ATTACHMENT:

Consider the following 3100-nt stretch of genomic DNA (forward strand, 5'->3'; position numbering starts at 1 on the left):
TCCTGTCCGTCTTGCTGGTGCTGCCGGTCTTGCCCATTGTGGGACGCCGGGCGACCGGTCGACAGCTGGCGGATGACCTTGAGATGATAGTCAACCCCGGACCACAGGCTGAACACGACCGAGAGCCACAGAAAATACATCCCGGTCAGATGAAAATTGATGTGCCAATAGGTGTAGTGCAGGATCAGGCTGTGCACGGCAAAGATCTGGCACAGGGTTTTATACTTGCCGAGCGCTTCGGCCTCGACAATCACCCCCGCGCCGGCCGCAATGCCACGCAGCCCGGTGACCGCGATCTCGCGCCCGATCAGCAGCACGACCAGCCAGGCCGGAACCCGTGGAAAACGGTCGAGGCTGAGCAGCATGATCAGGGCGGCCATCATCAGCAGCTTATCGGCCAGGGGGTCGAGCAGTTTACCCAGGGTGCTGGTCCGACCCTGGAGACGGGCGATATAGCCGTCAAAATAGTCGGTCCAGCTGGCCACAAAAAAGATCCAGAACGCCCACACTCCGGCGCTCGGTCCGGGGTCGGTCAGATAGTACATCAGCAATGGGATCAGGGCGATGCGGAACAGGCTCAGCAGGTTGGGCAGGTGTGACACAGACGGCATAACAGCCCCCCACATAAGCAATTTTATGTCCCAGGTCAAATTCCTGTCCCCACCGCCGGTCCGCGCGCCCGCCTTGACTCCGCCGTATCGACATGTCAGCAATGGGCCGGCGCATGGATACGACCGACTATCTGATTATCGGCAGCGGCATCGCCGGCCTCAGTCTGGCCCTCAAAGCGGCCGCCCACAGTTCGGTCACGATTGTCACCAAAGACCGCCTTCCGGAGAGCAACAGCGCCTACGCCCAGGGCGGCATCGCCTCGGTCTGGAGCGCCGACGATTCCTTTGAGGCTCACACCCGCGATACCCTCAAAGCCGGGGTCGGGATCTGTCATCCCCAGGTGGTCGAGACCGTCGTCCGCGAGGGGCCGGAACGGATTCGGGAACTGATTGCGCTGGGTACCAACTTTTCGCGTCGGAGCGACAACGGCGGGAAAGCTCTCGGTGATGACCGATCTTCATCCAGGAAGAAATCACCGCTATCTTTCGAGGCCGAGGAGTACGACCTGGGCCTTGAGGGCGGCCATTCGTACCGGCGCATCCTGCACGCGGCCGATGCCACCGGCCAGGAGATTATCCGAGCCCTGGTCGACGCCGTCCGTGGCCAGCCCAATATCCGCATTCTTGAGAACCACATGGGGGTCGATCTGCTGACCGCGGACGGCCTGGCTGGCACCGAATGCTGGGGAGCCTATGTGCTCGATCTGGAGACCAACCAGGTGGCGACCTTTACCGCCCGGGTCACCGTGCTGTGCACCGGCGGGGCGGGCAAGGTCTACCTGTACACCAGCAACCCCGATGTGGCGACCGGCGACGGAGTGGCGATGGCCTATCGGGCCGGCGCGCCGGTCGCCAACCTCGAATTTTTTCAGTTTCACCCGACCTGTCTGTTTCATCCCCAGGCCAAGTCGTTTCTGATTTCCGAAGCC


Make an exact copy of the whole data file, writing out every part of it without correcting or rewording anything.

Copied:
Consider the following 3100-nt stretch of genomic DNA (forward strand, 5'->3'; position numbering starts at 1 on the left):
TCCTGTCCGTCTTGCTGGTGCTGCCGGTCTTGCCCATTGTGGGACGCCGGGCGACCGGTCGACAGCTGGCGGATGACCTTGAGATGATAGTCAACCCCGGACCACAGGCTGAACACGACCGAGAGCCACAGAAAATACATCCCGGTCAGATGAAAATTGATGTGCCAATAGGTGTAGTGCAGGATCAGGCTGTGCACGGCAAAGATCTGGCACAGGGTTTTATACTTGCCGAGCGCTTCGGCCTCGACAATCACCCCCGCGCCGGCCGCAATGCCACGCAGCCCGGTGACCGCGATCTCGCGCCCGATCAGCAGCACGACCAGCCAGGCCGGAACCCGTGGAAAACGGTCGAGGCTGAGCAGCATGATCAGGGCGGCCATCATCAGCAGCTTATCGGCCAGGGGGTCGAGCAGTTTACCCAGGGTGCTGGTCCGACCCTGGAGACGGGCGATATAGCCGTCAAAATAGTCGGTCCAGCTGGCCACAAAAAAGATCCAGAACGCCCACACTCCGGCGCTCGGTCCGGGGTCGGTCAGATAGTACATCAGCAATGGGATCAGGGCGATGCGGAACAGGCTCAGCAGGTTGGGCAGGTGTGACACAGACGGCATAACAGCCCCCCACATAAGCAATTTTATGTCCCAGGTCAAATTCCTGTCCCCACCGCCGGTCCGCGCGCCCGCCTTGACTCCGCCGTATCGACATGTCAGCAATGGGCCGGCGCATGGATACGACCGACTATCTGATTATCGGCAGCGGCATCGCCGGCCTCAGTCTGGCCCTCAAAGCGGCCGCCCACAGTTCGGTCACGATTGTCACCAAAGACCGCCTTCCGGAGAGCAACAGCGCCTACGCCCAGGGCGGCATCGCCTCGGTCTGGAGCGCCGACGATTCCTTTGAGGCTCACACCCGCGATACCCTCAAAGCCGGGGTCGGGATCTGTCATCCCCAGGTGGTCGAGACCGTCGTCCGCGAGGGGCCGGAACGGATTCGGGAACTGATTGCGCTGGGTACCAACTTTTCGCGTCGGAGCGACAACGGCGGGAAAGCTCTCGGTGATGACCGATCTTCATCCAGGAAGAAATCACCGCTATCTTTCGAGGCCGAGGAGTACGACCTGGGCCTTGAGGGCGGCCATTCGTACCGGCGCATCCTGCACGCGGCCGATGCCACCGGCCAGGAGATTATCCGAGCCCTGGTCGACGCCGTCCGTGGCCAGCCCAATATCCGCATTCTTGAGAACCACATGGGGGTCGATCTGCTGACCGCGGACGGCCTGGCTGGCACCGAATGCTGGGGAGCCTATGTGCTCGATCTGGAGACCAACCAGGTGGCGACCTTTACCGCCCGGGTCACCGTGCTGTGCACCGGCGGGGCGGGCAAGGTCTACCTGTACACCAGCAACCCCGATGTGGCGACCGGCGACGGAGTGGCGATGGCCTATCGGGCCGGCGCGCCGGTCGCCAACCTCGAATTTTTTCAGTTTCACCCGACCTGTCTGTTTCATCCCCAGGCCAAGTCGTTTCTGATTTCCGAAGCC